This blog "Back to Life" is part two of a two part series. If you would like to read part one click the button below.
Back to Life
We know that Jesus heals, utterly and we know that He has power over death, literally and symbolically. Each one of our deaths, burials, and resurrections is a reflection of the incomparable Resurrection of our Savior, Jesus. His resurrection happened and nothing could prevent it and He invites us to live a resurrected life that is predicated on His. Our resurrection is coming and no dire circumstance can prevent it. Because this is true, I am hopeful for The Anchor House, its residents, and myself.
When we talk of resurrections, we cannot do so well without entering the space of story, embodiment, and hopeful imagination. Imagine that you knew only a portion of the resurrection story of Jesus. “Early on Sunday morning, as the new day was dawning, Mary Magdalene and the other Mary went out to visit the tomb. 2 Suddenly there was a great earthquake! For an angel of the Lord came down from heaven, rolled aside the stone, and sat on it. 3 His face shone like lightning, and his clothing was as white as snow. 4 The guards shook with fear when they saw him, and they fell into a dead faint. 5 Then the angel spoke to the women. “Don’t be afraid!” he said. “I know you are looking for Jesus, who was crucified. 6 He isn’t here! He is risen from the dead, just as he said would happen. Come, see where his body was lying.” Matthew 28:1-6
Surely, it is an extraordinary fact to know about Him and it is not the fuller story. I imagine that a curious mind would want to know who is this man who conquered death. To know Jesus, we must know His story. We must listen with curiosity and allow His life to speak to us in all of its multi dimensional realities.
Core to the restorative treatment approach of The Anchor House, is our focus on narrative exploration. We are continually being invited to grow in how well we hold stories, including our own. Our residents, in due time and a pace that permits them honoring entry to their stories, will be invited to give voice to their narrative. They need a witness to their lives: the goodness they’ve enjoyed and the harm they have suffered. There are multiple ways to enliven this treatment approach. For us, having The Anchor House residents share their narratives in a kind holding environment is as important as any other component of our treatment approach.
I invite you to rethink what you may have come to know about sharing stories. In no way am I advocating a rote telling or retelling of facts. There is little, if any, goodness in that. However, my invitation to our residents is to ask them to risk a full-bodied telling of their stories. We want them to be mindful and present and we know this likely will feel counter-intuitive. Every story can’t be told nor is that necessary. There are some that must be told, engaged, and held well. Jesus’s story, in the fullness of Scripture, is our model of how we aspire to care for stories, including our own.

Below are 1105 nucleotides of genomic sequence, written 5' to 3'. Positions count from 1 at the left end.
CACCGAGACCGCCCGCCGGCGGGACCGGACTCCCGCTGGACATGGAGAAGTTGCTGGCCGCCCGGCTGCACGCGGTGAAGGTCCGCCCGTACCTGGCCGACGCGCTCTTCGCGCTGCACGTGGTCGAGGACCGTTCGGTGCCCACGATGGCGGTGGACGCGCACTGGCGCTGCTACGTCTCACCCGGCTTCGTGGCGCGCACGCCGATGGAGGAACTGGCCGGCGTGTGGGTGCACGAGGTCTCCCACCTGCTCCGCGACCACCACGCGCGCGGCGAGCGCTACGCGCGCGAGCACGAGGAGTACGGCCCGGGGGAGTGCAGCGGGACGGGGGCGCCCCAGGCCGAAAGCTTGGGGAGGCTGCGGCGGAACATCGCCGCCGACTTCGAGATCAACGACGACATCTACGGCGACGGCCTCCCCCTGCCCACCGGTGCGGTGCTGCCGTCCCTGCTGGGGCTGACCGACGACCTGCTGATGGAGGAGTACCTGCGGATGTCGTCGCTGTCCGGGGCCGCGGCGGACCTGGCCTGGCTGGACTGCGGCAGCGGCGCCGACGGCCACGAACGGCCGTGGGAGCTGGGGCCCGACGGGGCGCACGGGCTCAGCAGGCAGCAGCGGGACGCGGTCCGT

It is right and good to bring our bodies to the stories we tell and to those who bear witness. This is the invitation for staff and residents alike; and you. I realize the language I am using may sound strange, especially in contexts where there has been emphasis to separate mind and body. Divided and dissociated states are not how we were created to live. The work of trauma is to divide us from ourselves; to take our bodies away from us. I am grateful that we have the capacity to create some division/dissociation in the midst of trauma, but we are not created to live continually separated mind from body. Nowhere in Scripture have I seen it more painful and clear of how it can feel to bring our embodied selves than when Jesus prayed in the garden of Gethsemane in Luke 22:44. Embodied, Jesus agonized in prayer to Father so much so that His sweat fell like great drops of blood. The Anchor House residents will need to know that their bodies are not bad; nor their feelings. Our work is to partner with them in becoming whole people again. Becoming whole requires some imagination for the future; some sense of what can be that is not yet. Often, that can be an agonizing process.
Resurrection makes playful imagination hopeful. Please refuse to limit yourself to believing that playful imagination is only fantasy or for very young children. It is that and so much more. Playful imagination helps us live with hope instead of being resigned to status quo. If we don’t enter the lives of our residents with hope, then we will become impotent in our capacity to “heal the brokenhearted” and broken bodied as Isaiah 61:1 says. Hope is the fuel that keeps us engaged and believing that there is more; that the present and future can be different from the past. The Resurrection of Jesus grounds our hope; reminding us that He is not bound by painful pasts or the war with our bodies or our ambivalence about freely imagining becoming who we were meant to be.
Our stories are sacred and we are living epistles. My hope for you is that you will find a community who reads you well and stands awe-filled by your stories. Our heart is to do this for our residents; courageous boys who may not yet know that they are risking everything on the allure of Resurrection. Resurrection is coming!
- Linda Royster, Director of The Anchor House